BRUSSELS: The NATO on Sunday condemned Russia’s “military escalation” in Crimea of southern Ukraine and expressed “grave concern” regarding the authorization by the Russian Parliament to use armed forces on the territory of Ukraine.
“Military action against Ukraine by forces of the Russian Federation is a breach of international law and contravenes the principles of the NATO-Russia Council and the Partnership for Peace,” the NATO said in a statement.
The bloc said Russia must respect its obligations under the United Nations Charter and the spirit and principles of the OSCE (the Organization for Security and Cooperation in Europe), urging Russia to “de-escalate tensions.”
The NATO called on Russia to withdraw its forces to its bases and to “refrain from any interference elsewhere in Ukraine.”
Furthermore, the bloc urged “both parties to immediately seek a peaceful resolution through bilateral dialogue, with international facilitation, as appropriate,” and through dispatch of international observers under the auspices of the United Nations Security Council or the OSCE.
The NATO said it will continue to support Ukrainian sovereignty and territorial integrity, and “the right of the Ukrainian people to determine their own future, without outside interference.”
Russia, for its part, is trying to justify its possible military action in Ukraine.
In a telephone conversation with his U.S. counterpart Barack Obama, Russian President Vladimir Putin said his country retained the right to protect its interests and Russian speakers living in Ukraine if violence spread in eastern Ukrainian regions and Crimea in the south, the Kremlin press service said Sunday.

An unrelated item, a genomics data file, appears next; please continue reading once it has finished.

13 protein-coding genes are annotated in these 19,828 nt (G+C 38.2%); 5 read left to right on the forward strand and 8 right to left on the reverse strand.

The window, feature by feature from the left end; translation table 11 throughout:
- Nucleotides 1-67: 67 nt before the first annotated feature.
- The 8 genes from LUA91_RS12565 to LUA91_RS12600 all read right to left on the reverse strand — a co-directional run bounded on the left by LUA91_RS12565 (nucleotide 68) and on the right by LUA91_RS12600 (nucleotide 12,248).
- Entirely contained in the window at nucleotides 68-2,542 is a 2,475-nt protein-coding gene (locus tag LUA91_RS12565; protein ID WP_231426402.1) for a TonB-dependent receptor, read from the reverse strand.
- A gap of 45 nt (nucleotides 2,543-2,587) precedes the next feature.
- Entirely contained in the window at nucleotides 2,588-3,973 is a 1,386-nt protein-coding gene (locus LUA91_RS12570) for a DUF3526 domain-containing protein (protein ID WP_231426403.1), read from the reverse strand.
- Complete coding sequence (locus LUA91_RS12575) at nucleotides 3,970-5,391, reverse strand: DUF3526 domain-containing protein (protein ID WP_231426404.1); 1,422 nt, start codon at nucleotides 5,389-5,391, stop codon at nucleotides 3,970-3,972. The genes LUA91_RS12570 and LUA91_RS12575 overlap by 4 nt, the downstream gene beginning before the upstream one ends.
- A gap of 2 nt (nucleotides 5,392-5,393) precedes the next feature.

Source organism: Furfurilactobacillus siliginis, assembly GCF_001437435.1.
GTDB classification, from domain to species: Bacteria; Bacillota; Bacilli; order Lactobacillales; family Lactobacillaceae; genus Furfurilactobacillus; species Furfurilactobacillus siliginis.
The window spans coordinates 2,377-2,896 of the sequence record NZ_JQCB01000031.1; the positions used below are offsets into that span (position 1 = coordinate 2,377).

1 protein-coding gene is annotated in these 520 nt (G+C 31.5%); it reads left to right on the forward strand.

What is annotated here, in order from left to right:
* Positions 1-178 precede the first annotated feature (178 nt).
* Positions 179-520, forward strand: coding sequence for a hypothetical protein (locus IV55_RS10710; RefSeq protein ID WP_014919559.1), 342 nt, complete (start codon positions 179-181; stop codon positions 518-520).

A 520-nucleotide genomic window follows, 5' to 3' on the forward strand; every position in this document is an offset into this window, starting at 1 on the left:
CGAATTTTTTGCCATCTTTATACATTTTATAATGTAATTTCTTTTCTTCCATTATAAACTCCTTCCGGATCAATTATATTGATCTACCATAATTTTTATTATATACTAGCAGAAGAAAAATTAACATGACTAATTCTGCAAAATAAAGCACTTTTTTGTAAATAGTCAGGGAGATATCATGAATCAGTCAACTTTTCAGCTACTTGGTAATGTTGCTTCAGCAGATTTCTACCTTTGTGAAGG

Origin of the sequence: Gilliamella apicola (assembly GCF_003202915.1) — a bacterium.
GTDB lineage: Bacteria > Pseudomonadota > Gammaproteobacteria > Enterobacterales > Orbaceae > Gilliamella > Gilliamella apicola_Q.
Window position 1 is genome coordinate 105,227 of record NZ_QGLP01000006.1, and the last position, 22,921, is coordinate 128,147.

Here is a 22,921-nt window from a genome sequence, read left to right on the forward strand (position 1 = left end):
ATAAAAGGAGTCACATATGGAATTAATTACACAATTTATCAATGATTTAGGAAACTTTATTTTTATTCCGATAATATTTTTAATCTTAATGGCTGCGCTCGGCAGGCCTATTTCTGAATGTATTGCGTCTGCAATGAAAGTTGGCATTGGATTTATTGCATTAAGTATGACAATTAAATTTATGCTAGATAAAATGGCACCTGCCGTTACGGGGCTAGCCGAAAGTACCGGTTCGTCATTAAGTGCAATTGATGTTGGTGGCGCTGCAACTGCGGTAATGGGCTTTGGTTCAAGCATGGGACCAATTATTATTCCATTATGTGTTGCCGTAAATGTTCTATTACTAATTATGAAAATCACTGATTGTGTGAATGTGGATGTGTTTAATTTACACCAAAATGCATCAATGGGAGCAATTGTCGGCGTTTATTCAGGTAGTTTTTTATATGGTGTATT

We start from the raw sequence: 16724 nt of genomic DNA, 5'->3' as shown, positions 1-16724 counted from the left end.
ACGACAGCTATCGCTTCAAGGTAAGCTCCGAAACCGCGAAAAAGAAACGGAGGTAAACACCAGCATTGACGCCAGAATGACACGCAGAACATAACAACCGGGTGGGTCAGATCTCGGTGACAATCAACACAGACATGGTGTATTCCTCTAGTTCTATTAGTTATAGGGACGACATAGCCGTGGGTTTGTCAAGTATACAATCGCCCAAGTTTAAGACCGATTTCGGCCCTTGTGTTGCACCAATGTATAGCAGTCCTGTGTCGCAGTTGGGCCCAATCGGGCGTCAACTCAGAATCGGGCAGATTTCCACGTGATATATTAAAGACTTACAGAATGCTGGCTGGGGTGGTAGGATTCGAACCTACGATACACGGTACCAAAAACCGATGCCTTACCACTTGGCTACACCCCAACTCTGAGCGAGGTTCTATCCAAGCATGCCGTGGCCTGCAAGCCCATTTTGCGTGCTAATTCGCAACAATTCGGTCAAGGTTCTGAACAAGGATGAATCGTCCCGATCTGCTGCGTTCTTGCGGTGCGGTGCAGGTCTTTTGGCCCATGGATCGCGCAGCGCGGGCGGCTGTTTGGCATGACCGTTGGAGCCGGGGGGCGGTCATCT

Citing “real threats” to life and health of Russian citizens and Russian-speakers living in Ukraine, Putin attributed Russia’s possible military move to “provocative and criminal actions by ultra-nationalistic elements that are actually encouraged by current authorities in Kiev,” the Interfax news agency said.
In a conversation with U.N. Secretary-General Ban Ki-moon, Putin said Russia could not stay aside if violent actions were taken against Russian-speakers in eastern Ukrainian regions and Crimea.
Russia would take necessary measures according to international law, Putin added. But both sides agreed that further escalation of the crisis in Ukraine should be averted.
Putin also discussed the situation in Ukraine with French President Francois Hollande.
Crimea, an autonomous, predominantly ethnic Russian region in southern Ukraine, became the center of Ukraine’s ongoing crisis after armed men carrying Russian navy flags on Friday took control of the two airports in the regional capital of Simferopol, one day after gunmen seized the local parliament and government buildings.
Russia has a Black Sea naval base in the port of Sevastopol in Crimea.
The Ukrainian political crisis, which originated from public anger over President Viktor Yanukovych’s decision in November to put on hold an association agreement with the European Union in order to get Russian aid, took an abrupt turn in the past two weeks as a result of bloody clashes between protestors and police. Yanukovych was ousted by parliament and had to flee to Russia.
Putin said on Saturday that no decision had been made on sending troops to Ukraine, although Russia’s parliament had authorized Putin to use force. PNA